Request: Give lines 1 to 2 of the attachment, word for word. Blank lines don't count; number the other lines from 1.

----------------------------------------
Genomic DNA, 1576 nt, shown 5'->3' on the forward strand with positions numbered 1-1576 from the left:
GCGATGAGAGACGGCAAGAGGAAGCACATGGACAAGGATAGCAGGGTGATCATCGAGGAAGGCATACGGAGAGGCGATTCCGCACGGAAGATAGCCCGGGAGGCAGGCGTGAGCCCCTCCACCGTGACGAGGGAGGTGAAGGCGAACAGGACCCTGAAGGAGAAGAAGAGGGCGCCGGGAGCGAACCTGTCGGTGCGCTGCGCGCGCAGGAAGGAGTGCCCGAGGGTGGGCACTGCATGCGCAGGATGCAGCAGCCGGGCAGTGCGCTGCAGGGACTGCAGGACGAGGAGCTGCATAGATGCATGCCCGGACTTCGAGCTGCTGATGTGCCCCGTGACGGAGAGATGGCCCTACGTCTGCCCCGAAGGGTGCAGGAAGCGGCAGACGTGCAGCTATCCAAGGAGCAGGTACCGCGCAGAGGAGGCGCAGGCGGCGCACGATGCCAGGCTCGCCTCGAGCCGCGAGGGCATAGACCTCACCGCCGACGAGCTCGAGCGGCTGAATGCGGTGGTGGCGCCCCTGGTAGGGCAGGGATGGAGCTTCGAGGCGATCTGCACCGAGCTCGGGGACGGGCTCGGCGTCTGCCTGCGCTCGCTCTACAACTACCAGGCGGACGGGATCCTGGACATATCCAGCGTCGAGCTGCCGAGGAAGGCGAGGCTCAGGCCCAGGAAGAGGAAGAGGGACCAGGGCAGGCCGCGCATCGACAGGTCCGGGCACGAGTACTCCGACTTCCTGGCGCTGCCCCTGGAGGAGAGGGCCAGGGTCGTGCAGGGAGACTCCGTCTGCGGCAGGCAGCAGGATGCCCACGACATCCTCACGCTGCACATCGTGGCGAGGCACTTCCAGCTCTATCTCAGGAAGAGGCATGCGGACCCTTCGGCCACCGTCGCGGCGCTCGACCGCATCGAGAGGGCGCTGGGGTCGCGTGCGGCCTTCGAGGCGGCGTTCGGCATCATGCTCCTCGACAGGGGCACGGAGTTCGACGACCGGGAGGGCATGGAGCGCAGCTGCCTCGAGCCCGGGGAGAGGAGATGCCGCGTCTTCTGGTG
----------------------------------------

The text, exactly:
Genomic DNA, 1576 nt, shown 5'->3' on the forward strand with positions numbered 1-1576 from the left:
GCGATGAGAGACGGCAAGAGGAAGCACATGGACAAGGATAGCAGGGTGATCATCGAGGAAGGCATACGGAGAGGCGATTCCGCACGGAAGATAGCCCGGGAGGCAGGCGTGAGCCCCTCCACCGTGACGAGGGAGGTGAAGGCGAACAGGACCCTGAAGGAGAAGAAGAGGGCGCCGGGAGCGAACCTGTCGGTGCGCTGCGCGCGCAGGAAGGAGTGCCCGAGGGTGGGCACTGCATGCGCAGGATGCAGCAGCCGGGCAGTGCGCTGCAGGGACTGCAGGACGAGGAGCTGCATAGATGCATGCCCGGACTTCGAGCTGCTGATGTGCCCCGTGACGGAGAGATGGCCCTACGTCTGCCCCGAAGGGTGCAGGAAGCGGCAGACGTGCAGCTATCCAAGGAGCAGGTACCGCGCAGAGGAGGCGCAGGCGGCGCACGATGCCAGGCTCGCCTCGAGCCGCGAGGGCATAGACCTCACCGCCGACGAGCTCGAGCGGCTGAATGCGGTGGTGGCGCCCCTGGTAGGGCAGGGATGGAGCTTCGAGGCGATCTGCACCGAGCTCGGGGACGGGCTCGGCGTCTGCCTGCGCTCGCTCTACAACTACCAGGCGGACGGGATCCTGGACATATCCAGCGTCGAGCTGCCGAGGAAGGCGAGGCTCAGGCCCAGGAAGAGGAAGAGGGACCAGGGCAGGCCGCGCATCGACAGGTCCGGGCACGAGTACTCCGACTTCCTGGCGCTGCCCCTGGAGGAGAGGGCCAGGGTCGTGCAGGGAGACTCCGTCTGCGGCAGGCAGCAGGATGCCCACGACATCCTCACGCTGCACATCGTGGCGAGGCACTTCCAGCTCTATCTCAGGAAGAGGCATGCGGACCCTTCGGCCACCGTCGCGGCGCTCGACCGCATCGAGAGGGCGCTGGGGTCGCGTGCGGCCTTCGAGGCGGCGTTCGGCATCATGCTCCTCGACAGGGGCACGGAGTTCGACGACCGGGAGGGCATGGAGCGCAGCTGCCTCGAGCCCGGGGAGAGGAGATGCCGCGTCTTCTGGTG